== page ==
For more information or to sign up for the free fire mitigation in Stagecoach, call 970-736-8104 or visit www.oakcreekfire.org.
Steamboat Springs The tinder surrounding Stagecoach is alarming to Greg Griswould.
Starting as the fire mitigation crew supervisor with the Oak Creek Fire Protection District, one of his first tasks was to survey the beetle-killed pine that surrounds the Stagecoach area. From there, Griswould and a fire mitigation team will offer free services to Stagecoach residents with the goal of creating “defensible space” around each home.
That’s important, he said, because if a fire catches in the canopy of the forest, the results could be dire.
“The canopy is so tight, and if fire ever goes into the canopy of these trees, it would be a catastrophic fire,” Griswould said.
The project, funded by $124,000 in grants and $5,000 from the Oak Creek Fire Protection District, will start lining up projects in May and will start removing the fire fuel — grass, bushes and trees — in June.
Griswould said he would work with the Stagecoach Homeowners Association and, if not enough people sign up after reading about the project in the HOA newsletter, he would go door-to-door to ask residents whether they would like the free help. The crews primarily will focus first on the areas directly around the homes. That means clearing out trees that could be leaning against eaves, clearing out brush near propane tanks and advising residents about other potential hazards.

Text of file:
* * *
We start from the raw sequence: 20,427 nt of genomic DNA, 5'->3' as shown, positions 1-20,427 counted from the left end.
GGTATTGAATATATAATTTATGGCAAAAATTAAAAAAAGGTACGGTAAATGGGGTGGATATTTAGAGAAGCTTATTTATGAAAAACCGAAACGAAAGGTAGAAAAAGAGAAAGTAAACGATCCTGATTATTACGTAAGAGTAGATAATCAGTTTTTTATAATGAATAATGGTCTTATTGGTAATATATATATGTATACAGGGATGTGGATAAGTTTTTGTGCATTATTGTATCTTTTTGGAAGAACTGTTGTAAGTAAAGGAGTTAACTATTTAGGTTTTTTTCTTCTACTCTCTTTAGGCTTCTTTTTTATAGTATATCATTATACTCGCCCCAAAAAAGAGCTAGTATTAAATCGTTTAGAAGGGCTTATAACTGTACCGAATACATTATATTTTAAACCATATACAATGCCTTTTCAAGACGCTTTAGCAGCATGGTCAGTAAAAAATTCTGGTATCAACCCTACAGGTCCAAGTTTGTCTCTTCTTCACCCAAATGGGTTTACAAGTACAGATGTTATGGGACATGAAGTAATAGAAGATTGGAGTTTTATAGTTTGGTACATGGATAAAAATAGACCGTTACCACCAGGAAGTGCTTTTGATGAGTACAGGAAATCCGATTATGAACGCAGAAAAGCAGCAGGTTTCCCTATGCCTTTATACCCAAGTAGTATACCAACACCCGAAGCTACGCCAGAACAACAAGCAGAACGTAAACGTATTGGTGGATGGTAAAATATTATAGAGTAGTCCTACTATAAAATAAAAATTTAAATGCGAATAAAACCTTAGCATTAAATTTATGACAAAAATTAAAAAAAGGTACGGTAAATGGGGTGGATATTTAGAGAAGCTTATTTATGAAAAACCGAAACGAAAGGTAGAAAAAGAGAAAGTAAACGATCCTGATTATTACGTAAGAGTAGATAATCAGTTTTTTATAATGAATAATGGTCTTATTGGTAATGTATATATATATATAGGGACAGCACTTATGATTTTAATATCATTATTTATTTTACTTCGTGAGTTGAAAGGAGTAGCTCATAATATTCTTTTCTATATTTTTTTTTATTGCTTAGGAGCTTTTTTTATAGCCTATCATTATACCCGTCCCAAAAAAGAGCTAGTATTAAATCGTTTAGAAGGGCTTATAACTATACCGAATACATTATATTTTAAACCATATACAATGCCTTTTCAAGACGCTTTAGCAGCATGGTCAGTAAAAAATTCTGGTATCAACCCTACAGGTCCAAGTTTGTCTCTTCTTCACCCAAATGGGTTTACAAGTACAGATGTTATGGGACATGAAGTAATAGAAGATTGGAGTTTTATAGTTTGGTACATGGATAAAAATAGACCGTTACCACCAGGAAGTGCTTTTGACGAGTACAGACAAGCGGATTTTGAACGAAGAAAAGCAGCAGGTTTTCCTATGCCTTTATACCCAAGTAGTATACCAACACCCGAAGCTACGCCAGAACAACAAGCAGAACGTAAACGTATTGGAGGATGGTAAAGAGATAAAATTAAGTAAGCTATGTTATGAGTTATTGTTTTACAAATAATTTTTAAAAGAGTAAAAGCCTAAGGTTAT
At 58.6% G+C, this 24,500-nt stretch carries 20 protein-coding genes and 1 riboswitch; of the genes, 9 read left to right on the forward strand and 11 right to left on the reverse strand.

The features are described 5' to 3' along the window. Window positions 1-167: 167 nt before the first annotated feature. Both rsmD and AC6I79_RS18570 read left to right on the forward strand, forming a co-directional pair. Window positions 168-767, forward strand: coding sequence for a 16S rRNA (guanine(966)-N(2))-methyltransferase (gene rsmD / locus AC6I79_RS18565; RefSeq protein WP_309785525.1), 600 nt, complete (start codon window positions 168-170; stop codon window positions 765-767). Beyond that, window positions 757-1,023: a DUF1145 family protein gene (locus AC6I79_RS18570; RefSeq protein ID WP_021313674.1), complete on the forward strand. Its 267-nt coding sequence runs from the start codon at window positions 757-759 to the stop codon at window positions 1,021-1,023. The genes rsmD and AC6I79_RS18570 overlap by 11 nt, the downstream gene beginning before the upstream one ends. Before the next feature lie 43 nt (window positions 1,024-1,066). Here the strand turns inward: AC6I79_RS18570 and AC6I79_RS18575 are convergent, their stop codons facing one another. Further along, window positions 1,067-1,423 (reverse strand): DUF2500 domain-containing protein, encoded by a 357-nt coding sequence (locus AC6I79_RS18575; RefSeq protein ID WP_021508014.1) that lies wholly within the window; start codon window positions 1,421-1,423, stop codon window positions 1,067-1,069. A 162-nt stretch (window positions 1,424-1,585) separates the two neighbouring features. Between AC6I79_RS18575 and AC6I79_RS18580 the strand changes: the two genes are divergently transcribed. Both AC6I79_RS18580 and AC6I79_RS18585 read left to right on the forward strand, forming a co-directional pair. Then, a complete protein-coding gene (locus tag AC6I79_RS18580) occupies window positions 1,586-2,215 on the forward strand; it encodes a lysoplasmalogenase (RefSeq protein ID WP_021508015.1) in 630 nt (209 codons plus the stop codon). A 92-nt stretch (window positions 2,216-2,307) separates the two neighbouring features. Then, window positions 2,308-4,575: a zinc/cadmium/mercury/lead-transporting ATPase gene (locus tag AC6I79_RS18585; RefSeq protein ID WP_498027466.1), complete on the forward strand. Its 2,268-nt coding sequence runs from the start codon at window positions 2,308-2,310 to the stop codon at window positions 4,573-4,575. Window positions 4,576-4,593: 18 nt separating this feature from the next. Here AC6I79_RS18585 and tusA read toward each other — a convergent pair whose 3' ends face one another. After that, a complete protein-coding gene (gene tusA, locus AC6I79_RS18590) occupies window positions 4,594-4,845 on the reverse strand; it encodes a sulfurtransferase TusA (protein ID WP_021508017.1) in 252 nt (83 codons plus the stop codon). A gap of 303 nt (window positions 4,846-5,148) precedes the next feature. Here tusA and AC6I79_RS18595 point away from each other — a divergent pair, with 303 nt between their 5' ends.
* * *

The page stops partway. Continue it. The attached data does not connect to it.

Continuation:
If residents have open eaves or shake roofs, Chuck Wisecup, chief of the Oak Creek Fire Protection District, said the education would include how to best protect the houses, including how to close up any vulnerabilities on the houses.
At the same time, not all homeowners will want all of their services, Griswould said. He and Wisecup acknowledged that some homeowners are reluctant to have trees near their homes cut down, even if it is a fire hazard. Because of that, the crews will work with each property owner before the work is done.
The teams could potentially work on more than 300 properties, Wisecup said, giving them enough work to renew the grant for several years.
After the crews finish with homes where the property owners have requested help, the crews will go on to tree-lined roads to provide enough space to create a fire-stop. They also will work with absentee property owners, or owners of undeveloped property, to ensure that those areas do not become fire hazards.
For more information or to request the fire mitigation services, call 970-736-8104 or visit www.oakcreekfire.org.